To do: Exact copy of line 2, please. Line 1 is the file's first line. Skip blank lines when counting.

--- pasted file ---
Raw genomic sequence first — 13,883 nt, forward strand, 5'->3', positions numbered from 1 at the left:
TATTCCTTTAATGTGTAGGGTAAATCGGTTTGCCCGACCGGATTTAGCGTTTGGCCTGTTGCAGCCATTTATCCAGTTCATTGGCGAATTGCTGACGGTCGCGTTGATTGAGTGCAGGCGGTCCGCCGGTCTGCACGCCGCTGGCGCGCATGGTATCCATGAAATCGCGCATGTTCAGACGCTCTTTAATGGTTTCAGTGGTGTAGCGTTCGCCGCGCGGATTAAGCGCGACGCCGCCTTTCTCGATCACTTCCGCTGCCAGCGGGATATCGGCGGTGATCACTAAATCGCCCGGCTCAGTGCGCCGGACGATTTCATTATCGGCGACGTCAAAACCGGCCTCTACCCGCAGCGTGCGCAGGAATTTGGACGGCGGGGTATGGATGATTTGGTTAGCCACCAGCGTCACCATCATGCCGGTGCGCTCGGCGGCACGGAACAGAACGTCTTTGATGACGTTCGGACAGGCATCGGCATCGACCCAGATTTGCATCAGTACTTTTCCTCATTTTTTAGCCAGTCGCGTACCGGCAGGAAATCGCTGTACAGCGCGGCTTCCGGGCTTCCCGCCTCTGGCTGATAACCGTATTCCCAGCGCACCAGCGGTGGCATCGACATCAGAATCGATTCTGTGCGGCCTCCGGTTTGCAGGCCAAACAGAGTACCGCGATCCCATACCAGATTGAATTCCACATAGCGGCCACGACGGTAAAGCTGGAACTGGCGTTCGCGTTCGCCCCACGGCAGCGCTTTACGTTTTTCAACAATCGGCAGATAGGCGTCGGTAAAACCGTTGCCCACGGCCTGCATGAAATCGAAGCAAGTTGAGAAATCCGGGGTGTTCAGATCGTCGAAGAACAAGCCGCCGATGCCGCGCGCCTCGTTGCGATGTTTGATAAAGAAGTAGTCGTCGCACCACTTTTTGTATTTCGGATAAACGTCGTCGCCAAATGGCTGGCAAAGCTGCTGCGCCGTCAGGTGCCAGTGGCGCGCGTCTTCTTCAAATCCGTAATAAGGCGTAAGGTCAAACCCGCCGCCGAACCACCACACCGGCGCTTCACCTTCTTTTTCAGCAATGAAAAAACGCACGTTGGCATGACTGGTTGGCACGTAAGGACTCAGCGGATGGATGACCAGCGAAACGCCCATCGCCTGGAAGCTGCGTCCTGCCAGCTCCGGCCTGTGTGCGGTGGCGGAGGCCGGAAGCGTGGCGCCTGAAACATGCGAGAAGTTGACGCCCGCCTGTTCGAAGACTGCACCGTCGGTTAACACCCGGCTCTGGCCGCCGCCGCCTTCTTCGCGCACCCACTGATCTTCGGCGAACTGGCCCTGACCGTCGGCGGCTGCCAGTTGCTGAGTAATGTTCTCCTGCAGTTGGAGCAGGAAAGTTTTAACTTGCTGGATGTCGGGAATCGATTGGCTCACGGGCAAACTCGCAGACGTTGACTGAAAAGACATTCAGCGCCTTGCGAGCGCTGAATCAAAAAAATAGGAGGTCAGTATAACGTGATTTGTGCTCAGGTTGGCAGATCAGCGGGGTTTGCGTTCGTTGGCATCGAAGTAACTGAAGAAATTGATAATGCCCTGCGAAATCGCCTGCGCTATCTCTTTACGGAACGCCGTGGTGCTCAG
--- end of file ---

TATTCCTTTAATGTGTAGGGTAAATCGGTTTGCCCGACCGGATTTAGCGTTTGGCCTGTTGCAGCCATTTATCCAGTTCATTGGCGAATTGCTGACGGTCGCGTTGATTGAGTGCAGGCGGTCCGCCGGTCTGCACGCCGCTGGCGCGCATGGTATCCATGAAATCGCGCATGTTCAGACGCTCTTTAATGGTTTCAGTGGTGTAGCGTTCGCCGCGCGGATTAAGCGCGACGCCGCCTTTCTCGATCACTTCCGCTGCCAGCGGGATATCGGCGGTGATCACTAAATCGCCCGGCTCAGTGCGCCGGACGATTTCATTATCGGCGACGTCAAAACCGGCCTCTACCCGCAGCGTGCGCAGGAATTTGGACGGCGGGGTATGGATGATTTGGTTAGCCACCAGCGTCACCATCATGCCGGTGCGCTCGGCGGCACGGAACAGAACGTCTTTGATGACGTTCGGACAGGCATCGGCATCGACCCAGATTTGCATCAGTACTTTTCCTCATTTTTTAGCCAGTCGCGTACCGGCAGGAAATCGCTGTACAGCGCGGCTTCCGGGCTTCCCGCCTCTGGCTGATAACCGTATTCCCAGCGCACCAGCGGTGGCATCGACATCAGAATCGATTCTGTGCGGCCTCCGGTTTGCAGGCCAAACAGAGTACCGCGATCCCATACCAGATTGAATTCCACATAGCGGCCACGACGGTAAAGCTGGAACTGGCGTTCGCGTTCGCCCCACGGCAGCGCTTTACGTTTTTCAACAATCGGCAGATAGGCGTCGGTAAAACCGTTGCCCACGGCCTGCATGAAATCGAAGCAAGTTGAGAAATCCGGGGTGTTCAGATCGTCGAAGAACAAGCCGCCGATGCCGCGCGCCTCGTTGCGATGTTTGATAAAGAAGTAGTCGTCGCACCACTTTTTGTATTTCGGATAAACGTCGTCGCCAAATGGCTGGCAAAGCTGCTGCGCCGTCAGGTGCCAGTGGCGCGCGTCTTCTTCAAATCCGTAATAAGGCGTAAGGTCAAACCCGCCGCCGAACCACCACACCGGCGCTTCACCTTCTTTTTCAGCAATGAAAAAACGCACGTTGGCATGACTGGTTGGCACGTAAGGACTCAGCGGATGGATGACCAGCGAAACGCCCATCGCCTGGAAGCTGCGTCCTGCCAGCTCCGGCCTGTGTGCGGTGGCGGAGGCCGGAAGCGTGGCGCCTGAAACATGCGAGAAGTTGACGCCCGCCTGTTCGAAGACTGCACCGTCGGTTAACACCCGGCTCTGGCCGCCGCCGCCTTCTTCGCGCACCCACTGATCTTCGGCGAACTGGCCCTGACCGTCGGCGGCTGCCAGTTGCTGAGTAATGTTCTCCTGCAGTTGGAGCAGGAAAGTTTTAACTTGCTGGATGTCGGGAATCGATTGGCTCACGGGCAAACTCGCAGACGTTGACTGAAAAGACATTCAGCGCCTTGCGAGCGCTGAATCAAAAAAATAGGAGGTCAGTATAACGTGATTTGTGCTCAGGTTGGCAGATCAGCGGGGTTTGCGTTCGTTGGCATCGAAGTAACTGAAGAAATTGATAATGCCCTGCGAAATCGCCTGCGCTATCTCTTTACGGAACGCCGTGGTGCTCAG